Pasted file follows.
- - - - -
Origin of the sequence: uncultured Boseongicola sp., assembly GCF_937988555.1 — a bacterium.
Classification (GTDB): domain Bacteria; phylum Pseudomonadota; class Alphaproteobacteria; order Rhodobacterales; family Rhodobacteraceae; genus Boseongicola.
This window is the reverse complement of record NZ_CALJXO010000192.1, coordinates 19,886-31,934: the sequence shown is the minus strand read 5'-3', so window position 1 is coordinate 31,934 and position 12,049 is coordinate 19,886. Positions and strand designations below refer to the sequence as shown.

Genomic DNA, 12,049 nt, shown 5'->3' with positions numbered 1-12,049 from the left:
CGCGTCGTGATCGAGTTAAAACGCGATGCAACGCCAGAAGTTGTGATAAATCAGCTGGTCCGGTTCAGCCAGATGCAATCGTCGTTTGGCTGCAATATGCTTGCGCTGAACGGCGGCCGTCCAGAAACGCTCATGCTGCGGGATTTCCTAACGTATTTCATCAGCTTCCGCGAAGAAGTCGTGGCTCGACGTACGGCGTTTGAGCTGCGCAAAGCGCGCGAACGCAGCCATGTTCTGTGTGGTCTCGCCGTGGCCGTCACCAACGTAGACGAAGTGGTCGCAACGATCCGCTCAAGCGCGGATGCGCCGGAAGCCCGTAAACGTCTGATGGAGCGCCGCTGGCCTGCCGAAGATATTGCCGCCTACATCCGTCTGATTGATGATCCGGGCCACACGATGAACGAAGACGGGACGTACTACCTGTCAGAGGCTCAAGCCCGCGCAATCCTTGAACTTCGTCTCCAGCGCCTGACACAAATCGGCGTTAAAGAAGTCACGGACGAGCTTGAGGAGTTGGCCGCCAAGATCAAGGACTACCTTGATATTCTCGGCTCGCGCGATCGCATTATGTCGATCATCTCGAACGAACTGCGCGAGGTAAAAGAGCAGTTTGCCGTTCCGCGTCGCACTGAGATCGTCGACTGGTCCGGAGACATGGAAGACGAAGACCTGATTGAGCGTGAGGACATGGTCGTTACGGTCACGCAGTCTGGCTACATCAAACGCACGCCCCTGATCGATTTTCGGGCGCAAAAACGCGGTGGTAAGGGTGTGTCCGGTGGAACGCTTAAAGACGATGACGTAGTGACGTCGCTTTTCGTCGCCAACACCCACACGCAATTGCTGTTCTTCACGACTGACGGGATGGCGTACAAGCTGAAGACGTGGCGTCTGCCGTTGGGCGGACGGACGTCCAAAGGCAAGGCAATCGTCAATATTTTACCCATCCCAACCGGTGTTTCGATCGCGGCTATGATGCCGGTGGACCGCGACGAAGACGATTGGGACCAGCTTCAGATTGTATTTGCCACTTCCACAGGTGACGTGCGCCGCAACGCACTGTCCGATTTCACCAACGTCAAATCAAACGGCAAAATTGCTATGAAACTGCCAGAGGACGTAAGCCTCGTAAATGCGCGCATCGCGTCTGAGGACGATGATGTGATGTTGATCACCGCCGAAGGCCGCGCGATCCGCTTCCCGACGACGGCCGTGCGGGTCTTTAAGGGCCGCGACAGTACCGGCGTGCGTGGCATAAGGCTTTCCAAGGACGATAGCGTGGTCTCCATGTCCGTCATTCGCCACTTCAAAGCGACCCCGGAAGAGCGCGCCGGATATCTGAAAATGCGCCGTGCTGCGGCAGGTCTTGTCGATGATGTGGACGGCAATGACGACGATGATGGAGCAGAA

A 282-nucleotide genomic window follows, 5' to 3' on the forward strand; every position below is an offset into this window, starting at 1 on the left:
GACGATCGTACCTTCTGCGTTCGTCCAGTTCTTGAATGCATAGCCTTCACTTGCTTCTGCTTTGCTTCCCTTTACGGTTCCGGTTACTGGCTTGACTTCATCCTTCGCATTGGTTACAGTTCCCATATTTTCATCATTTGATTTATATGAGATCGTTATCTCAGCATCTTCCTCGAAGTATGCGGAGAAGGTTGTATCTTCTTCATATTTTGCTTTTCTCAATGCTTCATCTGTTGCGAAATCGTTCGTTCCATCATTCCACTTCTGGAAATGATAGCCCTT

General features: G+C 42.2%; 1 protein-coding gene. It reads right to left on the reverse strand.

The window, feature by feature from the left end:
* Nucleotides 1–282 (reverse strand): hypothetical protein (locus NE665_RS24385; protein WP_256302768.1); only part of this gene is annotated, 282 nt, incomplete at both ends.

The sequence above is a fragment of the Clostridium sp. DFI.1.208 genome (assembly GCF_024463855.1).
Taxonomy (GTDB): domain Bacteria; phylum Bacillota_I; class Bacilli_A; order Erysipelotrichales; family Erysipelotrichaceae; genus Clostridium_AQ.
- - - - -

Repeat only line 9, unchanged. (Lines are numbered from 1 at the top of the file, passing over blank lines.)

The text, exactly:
The window, feature by feature from the left end: